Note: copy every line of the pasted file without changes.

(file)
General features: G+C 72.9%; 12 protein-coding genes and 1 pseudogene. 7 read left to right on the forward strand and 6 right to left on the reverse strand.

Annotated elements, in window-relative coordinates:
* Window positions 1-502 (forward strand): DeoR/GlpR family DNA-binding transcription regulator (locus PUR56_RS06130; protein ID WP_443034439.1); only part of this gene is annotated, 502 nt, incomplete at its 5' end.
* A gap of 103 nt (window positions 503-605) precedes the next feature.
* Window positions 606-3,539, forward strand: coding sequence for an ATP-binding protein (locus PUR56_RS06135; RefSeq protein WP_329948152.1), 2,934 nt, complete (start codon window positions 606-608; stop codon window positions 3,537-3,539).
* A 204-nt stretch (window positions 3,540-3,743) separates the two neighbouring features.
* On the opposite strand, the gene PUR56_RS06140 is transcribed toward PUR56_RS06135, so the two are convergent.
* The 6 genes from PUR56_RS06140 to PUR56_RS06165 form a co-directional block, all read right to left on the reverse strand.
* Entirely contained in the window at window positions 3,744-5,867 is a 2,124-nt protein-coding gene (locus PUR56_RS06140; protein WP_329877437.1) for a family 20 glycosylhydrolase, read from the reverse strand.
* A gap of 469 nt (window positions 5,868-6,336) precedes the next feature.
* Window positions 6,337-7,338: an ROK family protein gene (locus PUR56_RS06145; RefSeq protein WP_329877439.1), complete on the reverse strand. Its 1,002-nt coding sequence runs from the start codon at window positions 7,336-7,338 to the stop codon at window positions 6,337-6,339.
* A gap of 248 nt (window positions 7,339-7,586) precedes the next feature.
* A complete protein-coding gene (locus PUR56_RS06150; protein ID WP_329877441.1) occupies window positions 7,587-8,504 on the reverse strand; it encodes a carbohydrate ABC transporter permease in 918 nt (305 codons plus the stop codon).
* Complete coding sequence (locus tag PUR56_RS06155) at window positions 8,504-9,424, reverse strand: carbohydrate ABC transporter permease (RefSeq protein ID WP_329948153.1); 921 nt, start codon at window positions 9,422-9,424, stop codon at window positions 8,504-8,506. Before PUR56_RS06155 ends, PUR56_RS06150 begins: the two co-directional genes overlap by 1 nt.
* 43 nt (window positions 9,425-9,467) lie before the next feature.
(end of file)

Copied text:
General features: G+C 72.9%; 12 protein-coding genes and 1 pseudogene. 7 read left to right on the forward strand and 6 right to left on the reverse strand.

Annotated elements, in window-relative coordinates:
* Window positions 1-502 (forward strand): DeoR/GlpR family DNA-binding transcription regulator (locus PUR56_RS06130; protein ID WP_443034439.1); only part of this gene is annotated, 502 nt, incomplete at its 5' end.
* A gap of 103 nt (window positions 503-605) precedes the next feature.
* Window positions 606-3,539, forward strand: coding sequence for an ATP-binding protein (locus PUR56_RS06135; RefSeq protein WP_329948152.1), 2,934 nt, complete (start codon window positions 606-608; stop codon window positions 3,537-3,539).
* A 204-nt stretch (window positions 3,540-3,743) separates the two neighbouring features.
* On the opposite strand, the gene PUR56_RS06140 is transcribed toward PUR56_RS06135, so the two are convergent.
* The 6 genes from PUR56_RS06140 to PUR56_RS06165 form a co-directional block, all read right to left on the reverse strand.
* Entirely contained in the window at window positions 3,744-5,867 is a 2,124-nt protein-coding gene (locus PUR56_RS06140; protein WP_329877437.1) for a family 20 glycosylhydrolase, read from the reverse strand.
* A gap of 469 nt (window positions 5,868-6,336) precedes the next feature.
* Window positions 6,337-7,338: an ROK family protein gene (locus PUR56_RS06145; RefSeq protein WP_329877439.1), complete on the reverse strand. Its 1,002-nt coding sequence runs from the start codon at window positions 7,336-7,338 to the stop codon at window positions 6,337-6,339.
* A gap of 248 nt (window positions 7,339-7,586) precedes the next feature.
* A complete protein-coding gene (locus PUR56_RS06150; protein ID WP_329877441.1) occupies window positions 7,587-8,504 on the reverse strand; it encodes a carbohydrate ABC transporter permease in 918 nt (305 codons plus the stop codon).
* Complete coding sequence (locus tag PUR56_RS06155) at window positions 8,504-9,424, reverse strand: carbohydrate ABC transporter permease (RefSeq protein ID WP_329948153.1); 921 nt, start codon at window positions 9,422-9,424, stop codon at window positions 8,504-8,506. Before PUR56_RS06155 ends, PUR56_RS06150 begins: the two co-directional genes overlap by 1 nt.
* 43 nt (window positions 9,425-9,467) lie before the next feature.